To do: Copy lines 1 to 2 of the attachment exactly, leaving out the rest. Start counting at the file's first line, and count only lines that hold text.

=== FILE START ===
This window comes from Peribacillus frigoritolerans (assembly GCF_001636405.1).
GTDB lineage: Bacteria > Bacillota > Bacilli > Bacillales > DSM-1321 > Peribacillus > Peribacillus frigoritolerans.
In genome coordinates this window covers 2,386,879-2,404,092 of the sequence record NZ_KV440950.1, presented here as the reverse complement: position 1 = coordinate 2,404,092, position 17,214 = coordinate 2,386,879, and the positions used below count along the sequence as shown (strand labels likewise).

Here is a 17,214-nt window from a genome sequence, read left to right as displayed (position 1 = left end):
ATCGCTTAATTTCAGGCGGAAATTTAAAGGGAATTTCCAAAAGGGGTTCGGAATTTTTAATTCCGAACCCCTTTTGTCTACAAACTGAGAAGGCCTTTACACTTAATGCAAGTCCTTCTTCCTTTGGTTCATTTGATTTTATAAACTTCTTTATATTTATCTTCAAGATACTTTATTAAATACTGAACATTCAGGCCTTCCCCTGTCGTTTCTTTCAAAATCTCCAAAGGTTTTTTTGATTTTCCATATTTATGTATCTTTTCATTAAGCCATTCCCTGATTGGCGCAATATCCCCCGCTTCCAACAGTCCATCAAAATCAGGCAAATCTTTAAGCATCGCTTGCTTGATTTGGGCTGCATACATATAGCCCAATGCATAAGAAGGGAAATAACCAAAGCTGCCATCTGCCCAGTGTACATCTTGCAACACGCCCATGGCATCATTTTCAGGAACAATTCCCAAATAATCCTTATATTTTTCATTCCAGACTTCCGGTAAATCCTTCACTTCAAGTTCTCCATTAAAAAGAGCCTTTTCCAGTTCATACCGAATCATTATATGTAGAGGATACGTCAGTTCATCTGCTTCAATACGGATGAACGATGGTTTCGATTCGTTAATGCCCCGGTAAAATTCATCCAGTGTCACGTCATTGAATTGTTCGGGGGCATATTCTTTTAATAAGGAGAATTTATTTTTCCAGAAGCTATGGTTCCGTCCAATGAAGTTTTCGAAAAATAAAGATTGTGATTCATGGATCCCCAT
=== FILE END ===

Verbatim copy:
This window comes from Peribacillus frigoritolerans (assembly GCF_001636405.1).
GTDB lineage: Bacteria > Bacillota > Bacilli > Bacillales > DSM-1321 > Peribacillus > Peribacillus frigoritolerans.